Even now I have a hard time seeing the weight on me, every once in a while I see it but otherwise what I see in the mirror and other people see in real life are two different things. I am now a size 20-22, I’ve obviously gained more weight over the years. My husband and I don’t have children so I can’t blame the weight on “baby weight”. After reading some of your blog posts and some serious thoughts, I took a long hard look at myself. My story isn’t so different from anyone else’s. My management of stress isn’t so different from anyone else’s. I thought, you know, maybe it’s time for a change. In the last 3 or 4 years our doctor has been having my husband and I in once a month for a weigh-in to monitor our weight and to encourage us to eat chicken and vegetables and exercise and we have felt more and more unhappy to take the time off work and our schedule to do it. I don’t want to say we are regular exercisers, in the winter we go to the gym for 45 to 60 minutes after work 3 or 4 times a week and in the summer we try to walk when we aren’t busy doing summer stuff like yard work (so mainly we do the yard work and in our brains its enough exercise). Through the years we’ve steadily gained weight. This summer was the breaking point for us or at least for me but my husband was willing to come along for the ride (he is 5’8″ and 312 lbs and I was now 258lbs). Obviously, the exercise alone or at all wasn’t doing what it should be and chicken and vegetables is a meagre existence at best (on top of that, asking our doctor if there was such thing as too much vegetables, like how big of a salad can I eat or should I eat? We never really got an answer, just to make sure that half our plate is vegetable however didn’t say how big of a plate – what I’ve learned, a serving bowl size of salad is TOO much, and by serving bowl I mean like the one you pile full of potatoes or whatever when you have a family of 6 or more at the table, who knew?!) and I had been mulling over asking for a referral to dietician for a while and finally, I just asked. It wasn’t so hard. I know I’m overweight but it’s still a hard pill to swallow at times and to admit that I have a problem and need help, its hard. I’ve been reading about how to lose weight in a healthy way for years, that fad diets don’t work. I’m cheap by nature on certain things so I was never tempted to pay the money for the fad diets cause they always cost something. In the last few months, I’ve been telling myself that if exercise alone wasn’t working (I was just convinced I was lazy at this point), then it had to do with what I was putting into my mouth. So in mid-July we did it we went to see the health nurse and a dietician. We have our set of goals and challenges for the next month or so. We are now learning to eat all over again. Learning how much we should be eating compared to what we were eating. So far I’ve learned we’ve be sorely overeating and sometimes eating 2 or 3 times the amount that we should really be eating. It’s retraining the brain to allow for parts of my plate to show through, that I don’t have to have food from one side to the other. I mean like who eats like that?! Our plate size has also shrunk which is really helping us cut down our portion sizes. I’m not sure when this bad habit started for me, was it compensating for the loss of my father all of those years ago? We’re also learning what to eat. How come there isn’t a class in high school that teaches this stuff? (And all the other important adult stuff for that matter?) For me, I didn’t care what other people thought of what I looked like, whatever, it’s their insecurities that they’re really scrutinizing, but I just want to be healthy. I doubt I’ll ever be a size 2 and to be honest, I don’t want to be. I just want to be able to maybe do yoga and the poses and to be able to bend forward completely without my stomach and lower paunch in the way, that would be fun, or shop in a store that isn’t just for plus sized people. I also know I’m just shy of 40 and my family health history doesn’t include longevity. I’d like to be more active without carrying the weight equivalent to another person around. But luckily we’re taking baby steps. We’re learning that that this is a lifetime lifestyle change. We’re learning that it’s okay to stumble as long as we pick ourselves up and dust ourselves off and get back on track. Life is a constant learning playground, we have to open ourselves up to learn. Luckily both my husband and I love to learn new things and are willing to open ourselves up to learning new things. To be honest, I know that this is going to be a long hard journey, it’s not going to be all ups and there will be some downs. Maybe just maybe with help and support we will learn how to manage our ups and downs a little bit more and know we’re not alone.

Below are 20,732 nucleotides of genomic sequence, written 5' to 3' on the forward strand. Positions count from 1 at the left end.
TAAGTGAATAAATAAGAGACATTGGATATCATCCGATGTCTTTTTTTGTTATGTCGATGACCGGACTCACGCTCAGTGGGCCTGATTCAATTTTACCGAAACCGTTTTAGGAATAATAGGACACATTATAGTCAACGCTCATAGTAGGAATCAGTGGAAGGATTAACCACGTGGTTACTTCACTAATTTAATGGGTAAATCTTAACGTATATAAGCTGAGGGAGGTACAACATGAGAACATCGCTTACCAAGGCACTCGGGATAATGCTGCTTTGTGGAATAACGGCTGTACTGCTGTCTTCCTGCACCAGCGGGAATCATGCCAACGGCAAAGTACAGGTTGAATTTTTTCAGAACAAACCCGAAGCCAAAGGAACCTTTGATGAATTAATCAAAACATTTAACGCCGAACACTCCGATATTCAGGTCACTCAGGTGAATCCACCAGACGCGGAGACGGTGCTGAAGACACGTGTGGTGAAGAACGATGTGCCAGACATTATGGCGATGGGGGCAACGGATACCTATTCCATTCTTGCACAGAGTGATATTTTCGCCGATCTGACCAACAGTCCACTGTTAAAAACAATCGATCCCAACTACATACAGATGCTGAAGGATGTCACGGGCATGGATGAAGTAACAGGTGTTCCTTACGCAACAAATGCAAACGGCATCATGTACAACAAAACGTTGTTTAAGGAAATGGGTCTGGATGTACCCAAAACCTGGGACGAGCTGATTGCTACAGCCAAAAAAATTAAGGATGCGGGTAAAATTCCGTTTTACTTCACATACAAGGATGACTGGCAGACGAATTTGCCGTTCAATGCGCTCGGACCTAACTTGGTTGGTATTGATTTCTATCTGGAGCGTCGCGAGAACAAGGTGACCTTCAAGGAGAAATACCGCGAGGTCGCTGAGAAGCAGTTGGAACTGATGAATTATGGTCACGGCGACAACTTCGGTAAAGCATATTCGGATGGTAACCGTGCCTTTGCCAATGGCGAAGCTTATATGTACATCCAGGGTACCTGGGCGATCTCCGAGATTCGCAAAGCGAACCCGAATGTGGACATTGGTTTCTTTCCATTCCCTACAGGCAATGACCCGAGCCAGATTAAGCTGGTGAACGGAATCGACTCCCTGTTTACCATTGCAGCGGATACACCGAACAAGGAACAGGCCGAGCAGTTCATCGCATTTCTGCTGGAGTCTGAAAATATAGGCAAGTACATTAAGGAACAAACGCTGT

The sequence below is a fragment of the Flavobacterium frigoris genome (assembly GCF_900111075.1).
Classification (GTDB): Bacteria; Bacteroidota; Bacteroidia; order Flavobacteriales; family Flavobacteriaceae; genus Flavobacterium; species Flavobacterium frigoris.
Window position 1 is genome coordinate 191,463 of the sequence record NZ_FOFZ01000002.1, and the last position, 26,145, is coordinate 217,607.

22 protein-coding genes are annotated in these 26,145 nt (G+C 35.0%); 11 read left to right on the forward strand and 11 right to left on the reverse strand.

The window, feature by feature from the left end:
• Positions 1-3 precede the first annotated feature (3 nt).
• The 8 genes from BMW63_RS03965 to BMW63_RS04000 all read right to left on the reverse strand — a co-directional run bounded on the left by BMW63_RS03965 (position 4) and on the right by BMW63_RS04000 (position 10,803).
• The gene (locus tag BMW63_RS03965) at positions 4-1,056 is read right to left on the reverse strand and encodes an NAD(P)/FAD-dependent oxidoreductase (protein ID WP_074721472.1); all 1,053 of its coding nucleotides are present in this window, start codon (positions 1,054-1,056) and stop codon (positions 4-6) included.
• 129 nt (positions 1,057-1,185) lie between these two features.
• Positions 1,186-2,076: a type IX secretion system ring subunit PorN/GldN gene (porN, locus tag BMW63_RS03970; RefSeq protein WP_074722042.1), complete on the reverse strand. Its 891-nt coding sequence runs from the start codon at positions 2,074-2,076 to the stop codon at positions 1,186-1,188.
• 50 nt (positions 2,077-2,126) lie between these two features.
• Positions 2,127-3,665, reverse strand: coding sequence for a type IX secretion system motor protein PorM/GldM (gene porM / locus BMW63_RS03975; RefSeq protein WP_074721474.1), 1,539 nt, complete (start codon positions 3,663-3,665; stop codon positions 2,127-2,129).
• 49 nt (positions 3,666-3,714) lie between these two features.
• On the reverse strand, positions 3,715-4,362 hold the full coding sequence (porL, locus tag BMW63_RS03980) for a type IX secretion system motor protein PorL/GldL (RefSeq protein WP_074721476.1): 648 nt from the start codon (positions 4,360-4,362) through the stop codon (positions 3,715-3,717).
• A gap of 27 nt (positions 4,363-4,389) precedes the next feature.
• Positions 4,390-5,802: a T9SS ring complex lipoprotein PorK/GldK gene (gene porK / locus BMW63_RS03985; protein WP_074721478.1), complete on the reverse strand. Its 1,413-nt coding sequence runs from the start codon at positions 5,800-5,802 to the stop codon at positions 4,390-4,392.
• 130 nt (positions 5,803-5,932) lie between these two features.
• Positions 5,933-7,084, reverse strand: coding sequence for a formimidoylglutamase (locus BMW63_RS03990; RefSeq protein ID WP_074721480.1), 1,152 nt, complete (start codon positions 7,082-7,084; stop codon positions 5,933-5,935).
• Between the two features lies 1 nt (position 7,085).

I want to thank you for your blogs. I love reading your no nonsense reviews of diets. Your positivity is encouraging and I can’t wait for your next post.

  3. These kind words have helped my ?. I understand the grief of losing your dad-so very sorry, as we can never prepare ourselves for such a loss. Within a 15 month time period recently, I lost my mom-oldest brother & lovable senior dog. I’m still trying to work through that—not well as I’ve also put on weight & can’t seem to get motivated to lose it & eat better. I’m also a foot/ankle surgery recovered person! Yay! That’s been less than a year-now if I could go to the dog park w my retirement gift (a crazy coonhound mix) & not get taken off my feet-life would improve. The love, caring & actions of dear friends have been a lifesaver (walking said pup after getting 3 partial tears in a knee at the park!!). Some are active ppl, others aren’t-but bless them, they’re gently giving me time to heal inside & out. It’s easy to be hard on ourselves. In my teachers desk-that I left for someone else to fill, I had a note…”take a deep breath.” Good advice! Thanks so much for letting me remember “all in due time”. Getting back to wanting to cook healthy-it’s coming soon!!